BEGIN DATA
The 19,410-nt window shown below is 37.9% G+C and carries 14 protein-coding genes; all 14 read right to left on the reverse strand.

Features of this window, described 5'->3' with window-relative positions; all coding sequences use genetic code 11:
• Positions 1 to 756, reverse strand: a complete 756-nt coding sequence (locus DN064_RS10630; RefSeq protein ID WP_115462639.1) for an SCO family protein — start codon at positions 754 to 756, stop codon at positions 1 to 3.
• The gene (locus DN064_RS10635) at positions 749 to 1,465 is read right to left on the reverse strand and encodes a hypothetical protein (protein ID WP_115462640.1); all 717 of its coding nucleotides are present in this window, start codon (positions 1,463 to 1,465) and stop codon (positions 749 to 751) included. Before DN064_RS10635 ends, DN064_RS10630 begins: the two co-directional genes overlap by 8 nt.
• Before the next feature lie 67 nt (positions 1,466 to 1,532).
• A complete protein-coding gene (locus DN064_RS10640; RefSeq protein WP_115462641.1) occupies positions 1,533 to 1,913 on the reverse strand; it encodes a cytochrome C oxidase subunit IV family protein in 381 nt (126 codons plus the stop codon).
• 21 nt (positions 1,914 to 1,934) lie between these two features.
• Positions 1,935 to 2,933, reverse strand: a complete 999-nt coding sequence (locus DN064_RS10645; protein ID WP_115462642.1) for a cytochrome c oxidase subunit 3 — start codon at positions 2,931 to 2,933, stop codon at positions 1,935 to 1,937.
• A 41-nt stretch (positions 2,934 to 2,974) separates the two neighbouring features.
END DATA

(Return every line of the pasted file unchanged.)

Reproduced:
The 19,410-nt window shown below is 37.9% G+C and carries 14 protein-coding genes; all 14 read right to left on the reverse strand.

Features of this window, described 5'->3' with window-relative positions; all coding sequences use genetic code 11:
• Positions 1 to 756, reverse strand: a complete 756-nt coding sequence (locus DN064_RS10630; RefSeq protein ID WP_115462639.1) for an SCO family protein — start codon at positions 754 to 756, stop codon at positions 1 to 3.
• The gene (locus DN064_RS10635) at positions 749 to 1,465 is read right to left on the reverse strand and encodes a hypothetical protein (protein ID WP_115462640.1); all 717 of its coding nucleotides are present in this window, start codon (positions 1,463 to 1,465) and stop codon (positions 749 to 751) included. Before DN064_RS10635 ends, DN064_RS10630 begins: the two co-directional genes overlap by 8 nt.
• Before the next feature lie 67 nt (positions 1,466 to 1,532).
• A complete protein-coding gene (locus DN064_RS10640; RefSeq protein WP_115462641.1) occupies positions 1,533 to 1,913 on the reverse strand; it encodes a cytochrome C oxidase subunit IV family protein in 381 nt (126 codons plus the stop codon).
• 21 nt (positions 1,914 to 1,934) lie between these two features.
• Positions 1,935 to 2,933, reverse strand: a complete 999-nt coding sequence (locus DN064_RS10645; protein ID WP_115462642.1) for a cytochrome c oxidase subunit 3 — start codon at positions 2,931 to 2,933, stop codon at positions 1,935 to 1,937.
• A 41-nt stretch (positions 2,934 to 2,974) separates the two neighbouring features.